Losing Your Veginity: Ex-Vegetarians on the Moment They Re-embraced Meat

It's only a matter of time until Lisa gives in.
It’s only a matter of time until Lisa gives in. Photo: Fox Television

Dietary restraint reigns in January: People resolve to give up alcohol, or sweets, or even meat. But depriving yourself of something you love for a month or longer can be torturous. No wonder studies say only 8 percent of people see their New Year’s resolutions all the way through. In fact, a third of all resolvers give up before January is over. And since it’s now the third week of the month, chances are good that, while you’ve given it a good run, you’re close to deciding it’s time to get real and go back to eating like you really want to. Don’t worry about it: Grub Street is here to be your enabler. To help you feel better about your inevitable slide, we asked ten former vegetarians (chefs and regular folks alike) about the moment they ate meat again — partly just because it’s interesting, but also so you know you’re not alone in your less-than-steely resolve.

“Eating too much soy can increase men’s estrogen levels.”
Why he went veg: My ex was a vegetarian, and over time, we started eating the same things. One day, it dawned on me that I had gone for two weeks without eating meat, so I just continued on the same track. Unfortunately, there are two kinds of vegetarians: those who make sure they’re getting all the nutrients they need, and then there was my version, which meant that I ate a lot of Mexican food, Thai food, and tofu. I noticed that even while I was working out, I was getting “fat” in weird places. It was later that I discovered that eating too much soy can increase men’s estrogen levels. Phenomenal!

The meat moment: After we broke up, a group of friends and I took a trip to Brazil. It was at a churrascaria that I decided to no longer be a vegetarian. I gave warning to my friends that this might turn out bad for me, but it was quite the opposite. At first my body tingled, and I waited for a wave of possible vomiting, but that never happened. I was in vacation mode, but I think it was my body rejoicing in that it was getting what it had been craving for two years. So after that, I never looked back. — Keenan, 35, actor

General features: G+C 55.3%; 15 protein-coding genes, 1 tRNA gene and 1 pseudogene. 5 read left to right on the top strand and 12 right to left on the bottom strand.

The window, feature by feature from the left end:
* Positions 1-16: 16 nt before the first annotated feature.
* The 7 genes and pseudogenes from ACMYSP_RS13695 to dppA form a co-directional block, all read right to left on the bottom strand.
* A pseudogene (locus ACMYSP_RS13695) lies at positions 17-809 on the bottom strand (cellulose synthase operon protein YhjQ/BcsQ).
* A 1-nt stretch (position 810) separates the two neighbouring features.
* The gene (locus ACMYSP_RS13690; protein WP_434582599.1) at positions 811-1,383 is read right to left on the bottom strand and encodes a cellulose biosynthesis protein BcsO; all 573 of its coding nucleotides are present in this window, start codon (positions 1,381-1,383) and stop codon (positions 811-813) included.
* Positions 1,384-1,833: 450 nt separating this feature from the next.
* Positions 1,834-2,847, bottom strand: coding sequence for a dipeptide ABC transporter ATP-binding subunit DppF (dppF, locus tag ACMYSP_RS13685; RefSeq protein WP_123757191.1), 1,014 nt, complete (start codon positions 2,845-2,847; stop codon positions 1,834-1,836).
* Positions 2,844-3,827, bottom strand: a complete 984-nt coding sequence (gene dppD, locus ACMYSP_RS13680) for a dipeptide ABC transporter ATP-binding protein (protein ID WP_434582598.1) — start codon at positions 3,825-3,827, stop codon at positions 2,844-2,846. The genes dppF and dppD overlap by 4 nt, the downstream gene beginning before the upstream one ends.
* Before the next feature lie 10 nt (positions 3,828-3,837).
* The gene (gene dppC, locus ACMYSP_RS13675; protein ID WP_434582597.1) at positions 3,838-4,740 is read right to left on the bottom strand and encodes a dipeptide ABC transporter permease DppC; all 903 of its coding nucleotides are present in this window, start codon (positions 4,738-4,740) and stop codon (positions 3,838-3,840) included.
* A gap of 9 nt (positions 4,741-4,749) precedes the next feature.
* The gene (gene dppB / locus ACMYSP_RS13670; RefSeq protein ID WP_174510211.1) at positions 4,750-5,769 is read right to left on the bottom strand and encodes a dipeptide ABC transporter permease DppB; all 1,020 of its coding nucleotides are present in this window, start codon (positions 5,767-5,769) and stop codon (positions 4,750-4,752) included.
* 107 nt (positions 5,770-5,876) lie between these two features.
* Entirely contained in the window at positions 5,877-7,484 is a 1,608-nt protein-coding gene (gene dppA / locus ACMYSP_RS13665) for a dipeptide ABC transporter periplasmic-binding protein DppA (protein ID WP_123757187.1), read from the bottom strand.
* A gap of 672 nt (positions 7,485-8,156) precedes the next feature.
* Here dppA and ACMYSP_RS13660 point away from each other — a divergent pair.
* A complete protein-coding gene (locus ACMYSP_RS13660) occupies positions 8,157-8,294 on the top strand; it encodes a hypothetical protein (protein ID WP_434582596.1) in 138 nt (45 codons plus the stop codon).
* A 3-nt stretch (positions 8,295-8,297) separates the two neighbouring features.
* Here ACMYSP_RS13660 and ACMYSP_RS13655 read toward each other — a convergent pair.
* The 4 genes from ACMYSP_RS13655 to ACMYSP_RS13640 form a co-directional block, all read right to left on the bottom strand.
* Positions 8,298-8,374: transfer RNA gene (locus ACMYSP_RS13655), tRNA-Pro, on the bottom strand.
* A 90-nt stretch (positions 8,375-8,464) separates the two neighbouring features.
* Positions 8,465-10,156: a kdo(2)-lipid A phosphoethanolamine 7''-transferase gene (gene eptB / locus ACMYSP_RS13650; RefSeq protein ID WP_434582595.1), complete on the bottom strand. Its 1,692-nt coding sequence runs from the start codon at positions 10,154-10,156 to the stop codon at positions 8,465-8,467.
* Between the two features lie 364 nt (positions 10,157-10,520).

“I ate three burgers in one week, starting at Corner Bistro.”
Why she went veg: I gave up meat for Lent in middle school, and while I shed my Catholicism over the years, I still kept with the vegetarianism.

The meat moment: I had just moved to New York City, so maybe I thought my new life should include meat. I wanted to be open to all possibilities, including culinary. I started dating a guy who was also considering eating meat again. We lost our burger veginity together. I ate three burgers in one week, starting at Corner Bistro. It was divine. Now, we’re married. — Maura, 32, librarian

“I was working as a design intern at Google, with its plentiful heaps of steak and lobster.”
Why he went veg: My mom raised me with a simple parenting philosophy: I could have whatever I wanted, I just had to ask for it twice. It took until age 4 for me to ask twice for meat. I ate it for two years, but by age 6 I had collected all the McDonald Happy Meal toys I wanted and never really got that into non-fast-food meats. I also wanted to be a veterinarian at the time: My friends joke I didn’t know the two words were different, so I converted over to vegetarianism. I stuck with that until the summer after my junior year in college.

The meat moment: I was working as a design intern at Google, with its plentiful heaps of steak and lobster and organic arctic char served at lunch every day. My friends convinced me that I didn’t fully understand the opportunity cost of being a vegetarian at age 20. Clearly my preferences had changed over the ensuing fourteen years, but I had no idea how I would feel about eating meat. So I started a three-month-long experiment. At first, I hated it. Even grilled chicken felt heavy. I had to go back to my childhood staples — fast-food cheeseburgers, bacon, pepperoni pizzas — to build back up my thirst for meat. It worked. At the end of the summer, you couldn’t pay me enough to go back to being a vegetarian. — Noah, 27, vice-president of product management

“I fucking love cheeseburgers.”